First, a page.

What is Adobe Media Encoder? Adobe Media Encoder is a video processing application that can save editors countless hours of waiting for their videos to export. But how does one use Adobe Media Encoder? We’re going to answer that question by exploring how Media Encoder works and why video editors choose to use it in conjunction with programs like After Effects and Premiere Pro. By the end, you’ll have all the knowledge needed to maximize your video editing workflow.

What is Adobe Media Encoder Used For?

The importance of Media Encoder

Media Encoder is an important application for video editors because it allows them to continue using Premiere Pro and After Effects while their project is being encoded. Without Media Encoder, editors would be stuck watching the encoding process, which depending on the file, can take hours or even days. Here’s a quick introduction to Media Encoder from the horse’s mouth.

What is Adobe Media Encoder Used For? By Adobe

There are drawbacks to Media Encoder though, such as render limits and CPU/GPU throttling. In simplest terms, you need a pretty powerful computer to run Media Encoder and Premiere Pro at the same time, especially if you’re pushing project renders into the queue.

How do people deal with this problem? Mostly with expensive processors and fast sticks of RAM. We’ll touch on the technical challenges of Media Encoder in a bit, but first let’s formally define the program.


What is Adobe Media Encoder?

Adobe Media Encoder is an audio/video media processing program that allows users to convert files into other types of files — for example: MP4 to WAV. Media Encoder works in conjunction with Adobe programs, such as After Effects, Premiere Pro, Audition, Character Animator, and Prelude. Media Encoder’s greatest strength is that it allows editors to continue working on projects while versions of the video are being encoded.

Adobe Encoder Features

  • Presets 
  • Transcode to new formats
  • Apply corrections without having to re-open projects

What Does Adobe Media Encoder Do?

How to use Adobe Media Encoder

Adobe Media Encoder is an incredibly easy program to use with After Effects and Premiere Pro. But before you try to use Media Encoder, make sure you have After Effects, Premiere Pro, and Media Encoder installed on your computer. Once you do, follow these steps:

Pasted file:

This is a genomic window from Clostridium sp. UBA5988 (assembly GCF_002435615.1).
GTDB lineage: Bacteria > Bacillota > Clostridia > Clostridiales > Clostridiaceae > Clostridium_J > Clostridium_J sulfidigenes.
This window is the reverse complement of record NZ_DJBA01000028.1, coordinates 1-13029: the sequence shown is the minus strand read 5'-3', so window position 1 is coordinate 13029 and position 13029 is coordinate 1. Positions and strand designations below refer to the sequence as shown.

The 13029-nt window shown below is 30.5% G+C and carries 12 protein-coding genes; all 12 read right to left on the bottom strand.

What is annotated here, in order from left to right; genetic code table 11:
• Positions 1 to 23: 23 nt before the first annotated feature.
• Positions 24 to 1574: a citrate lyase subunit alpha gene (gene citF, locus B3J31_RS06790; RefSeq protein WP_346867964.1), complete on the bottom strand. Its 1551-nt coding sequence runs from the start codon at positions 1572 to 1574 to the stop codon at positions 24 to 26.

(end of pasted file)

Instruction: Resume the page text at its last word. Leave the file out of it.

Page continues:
1. Take a project in After Effects/Premiere Pro and hit file, export media.
  2. Choose your export settings/preset, then hit queue.
  3. Media Encoder will open with the project ready for encoding. 
  4. Hit the green arrow in the top right-hand corner and the video will encode in the designated codec.

Media Encoder is designed to work in tandem with After Effects and Premiere Pro — so you’ll be able to continue working on your project while the video is being encoded.

Do I Need Adobe Media Encoder?

Adobe Encoder cost and challenges

Adobe Media Encoder is part of the Adobe Creative Cloud, which is currently available for $52.99 per month. Since Media Encoder works as a complimentary app for After Effects and Premiere Pro, it’s not available for individual purchase.

That being said, you don’t need After Effects or Premiere Pro to use Media Encoder. Media Encoder works as a standalone app for encoding various types of video files.

We touched on the challenges of Media Encoder before, but it’s worth clarifying why they’re important. Every computer process is reliant on a computer processing unit, or CPU for short. The CPU handles real-time processing of 1s and 0s.

Conversely, the graphics processing unit, or GPU, is responsible for running the system’s API and other functions. A computer’s random-access memory, or RAM, is another important part of the encoding process. But one could argue that nothing is more important to encoding than software optimization.

Software is where things go boom or bust — so before you start scouring the web for answers to the question “why is this video taking so long to export?” consider watching this video on “Media Encoder optimization.”

What is Adobe Media Encoder?  •  Optimize Adobe Media Encoder by Larry Jordan

Media encoding is not a perfect science, and it’s always changing. Each year, new codecs are introduced into the mainstream. That said, Adobe is currently offering an Adobe Media Encoder free trial via their website. There, you can get an Adobe Media Encoder download. Stay tuned to the StudioBinder blog for more information on video codecs such as HEVC and AV1.


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  • Chris Heckmann is a Professor of Media & Communication at Roger Williams University and graduate of UCLA’s Cinema & Media Studies Master of Arts program. When he’s not writing or teaching, he’s probably playing video games (or thinking about the next great Boston sports trade).

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